Priceless is not a marketing strategy

In the past week I have done several stories for ReadWriteWeb where I had to really dig to get the price from the vendor. This seems the beginning of a trendlet, especially when it comes to Web-based services. Even IBM’s press announcement had nothing on its pricing plan, something that would have been unheard of a few years ago back in the day when the “ivories” were chock full of product info. (They were called this because they came printed out on ivory-colored paper stock, back when we didn’t have Web sites to review these announcements. You know, in the days long ago around the same time that Tom Watson was using punched cards.)

The argument for omitting prices goes something like this: We sell a service that is based on (latency, traffic, bandwidth consumed, storage, insert your favorite metric here), and there are wide variations in customer usage, so each deal is priced separately. We can’t really quote a single MSRP because of the way we price our service/product.

Well, that is nice. But what is really going on is that the vendor hasn’t decided on its pricing strategy, and so has instructed their PR firm or marcom team to just omit this information and see what the reaction is by potential customers and other related parties. Based on this free research, they will come back and adjust the Web pages and add the appropriate pricing.

But is so wrong-headed. The wrong price can turn the most amazing product into a dog, and not putting a price online (or a way to at least have potential customers calculate a price) just makes everyone more frustrated and the chance to actually lose a customer to a competitor, where this information is clearly stated.

I mean, even Amazon’s Web Services, which has certainly one of the most complex pricing schemes around, at least puts this page up where you can try to calculate what your usage will be. They don’t make it easy to find it though. And they do frequently change their prices, as the costs for providing compute power and storage goes down. What is even more relevant is that there are new businesses that are offering to analyze your AWS usage and suggest ways that you can minimize your bills, such as (You know your pricing is out of whack when independent vendors come up with tools that can help explain it to your customers!)

So folks, put a price tag on your Web site and include in your announcements and other press materials. Priceless may work as a branding for Mastercard but not for most IT services.


7 thoughts on “Priceless is not a marketing strategy

  1. David: Some corrections to your reference to IBM ivory letters . . .

    They started as “blue letters” — probably in the 70s — way after the Watson, Junior era. Then the blue letters morphed into “ivory letters,” probably in the ’80s.

    Following is an excerpt from the online IBM archives:

    IBM “blue letter” — “The document once distributed by the IBM Data Processing Division to announce a new product or education course. So named because it was printed on blue paper, the blue letter contained the generalized product description and specifications that were used to make the IBM marketing representatives expert on the new offering. The blue letters were later printed on ivory colored paper and it then became fashionable to call the documents ‘ivory letters.’ ”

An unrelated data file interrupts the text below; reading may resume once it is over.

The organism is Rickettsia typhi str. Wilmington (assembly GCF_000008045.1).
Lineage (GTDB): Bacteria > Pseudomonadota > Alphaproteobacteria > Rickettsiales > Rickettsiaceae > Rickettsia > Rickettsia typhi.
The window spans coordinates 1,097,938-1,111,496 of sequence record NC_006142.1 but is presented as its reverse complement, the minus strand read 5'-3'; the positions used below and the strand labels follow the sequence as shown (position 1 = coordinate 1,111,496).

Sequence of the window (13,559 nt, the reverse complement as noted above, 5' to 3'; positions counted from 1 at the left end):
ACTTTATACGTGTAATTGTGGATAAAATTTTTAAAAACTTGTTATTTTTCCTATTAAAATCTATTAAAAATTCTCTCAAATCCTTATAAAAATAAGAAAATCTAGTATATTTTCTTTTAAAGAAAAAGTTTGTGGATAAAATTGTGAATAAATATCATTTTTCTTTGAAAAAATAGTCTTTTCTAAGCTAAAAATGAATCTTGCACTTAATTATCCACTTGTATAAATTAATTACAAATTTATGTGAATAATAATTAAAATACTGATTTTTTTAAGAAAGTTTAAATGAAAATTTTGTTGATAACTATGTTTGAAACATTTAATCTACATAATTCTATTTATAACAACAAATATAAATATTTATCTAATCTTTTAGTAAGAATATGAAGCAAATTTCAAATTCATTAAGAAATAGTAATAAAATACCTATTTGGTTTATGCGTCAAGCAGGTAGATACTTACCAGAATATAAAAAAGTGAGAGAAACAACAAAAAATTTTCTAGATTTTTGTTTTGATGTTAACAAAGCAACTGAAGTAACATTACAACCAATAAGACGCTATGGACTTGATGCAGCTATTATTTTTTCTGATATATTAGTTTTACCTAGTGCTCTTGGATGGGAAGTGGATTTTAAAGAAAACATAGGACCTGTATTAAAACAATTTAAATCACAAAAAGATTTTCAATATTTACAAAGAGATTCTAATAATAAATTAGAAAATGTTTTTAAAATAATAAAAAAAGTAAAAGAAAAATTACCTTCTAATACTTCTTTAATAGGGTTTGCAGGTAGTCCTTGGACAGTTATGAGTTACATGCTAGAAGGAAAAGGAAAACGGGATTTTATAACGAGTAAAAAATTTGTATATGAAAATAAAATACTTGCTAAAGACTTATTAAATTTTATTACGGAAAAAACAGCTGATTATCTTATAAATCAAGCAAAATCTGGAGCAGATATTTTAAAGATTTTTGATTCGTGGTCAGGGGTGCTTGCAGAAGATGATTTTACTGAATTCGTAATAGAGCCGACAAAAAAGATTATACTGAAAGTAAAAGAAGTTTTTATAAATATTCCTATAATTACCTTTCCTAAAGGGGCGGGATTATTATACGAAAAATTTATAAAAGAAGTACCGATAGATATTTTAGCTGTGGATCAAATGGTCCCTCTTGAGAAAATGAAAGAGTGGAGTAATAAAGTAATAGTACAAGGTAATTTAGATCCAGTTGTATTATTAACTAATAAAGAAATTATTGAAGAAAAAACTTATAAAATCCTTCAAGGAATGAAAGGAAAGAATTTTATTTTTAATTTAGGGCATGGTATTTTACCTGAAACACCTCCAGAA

2. Like when I used go to the Annapolis Boat Show. The sales Guy’s standard line – If you have to ask how much, you can’t afford it.

  3. David,
    I’ve been in marketing a long time. The challenge with giving pricing is that every company has a different policy for discounting (at least in the Enterprise IT business). The result is list prices are not good guidance for the realistic street price. Every market today is competitive and pricing will vary based on the size of the deal, clout of the customer, state of the vendor business, etc. So when a number is posted on the website (or in an article) it it might as well be ignored. You stated it yourself:

    “But is so wrong-headed. The wrong price can turn the most amazing product into a dog, and not putting a price online (or a way to at least have potential customers calculate a price) just makes everyone more frustrated and the chance to actually lose a customer to a competitor, where this information is clearly stated.”

    So why bother?

    • Thanks for your note Mike. I think there is a way to do this with a range, to set up expectations. Certainly, there are discounts etc. But if a potential user goes into the process knowing that something costs $10,000, they have an idea what kind of problem they need to solve for that kind of dough, vs. a $100,000 product. So I think you need some kind of starting place. I know the days of MSRPs are over. But just flatly saying “we don’t quote prices to the press” is just wrong. I hear from my readers all the time that say “you guys just ignore what things cost” and I am trying to change that point of view.

  4. Pingback: Private Clouds Shouldn’t Mean Secret Pricing – - Tech News AggregatorTech News Aggregator

  5. Pingback: Private Clouds Shouldn’t Mean Secret Pricing

  6. This post last year along with some comments by David made us re-think the approach to pricing and selling our mobile enterprise solution. We agree, transparency and clarity in pricing is critical, especially in new markets where customers might not be ready for major investments and need to find solid solutions at reasonable prices.

    But it goes beyond pricing, making products easy to adopt, deploy and purchase is also critical. Consumerization of IT affects not just device or application choices, it also influences the way in which we prefer to buy solutions.

    At Rover Apps, we’re proud to have all the above as we just announced here:

    And thanks to David for pushing us (and the industry) on this topic.

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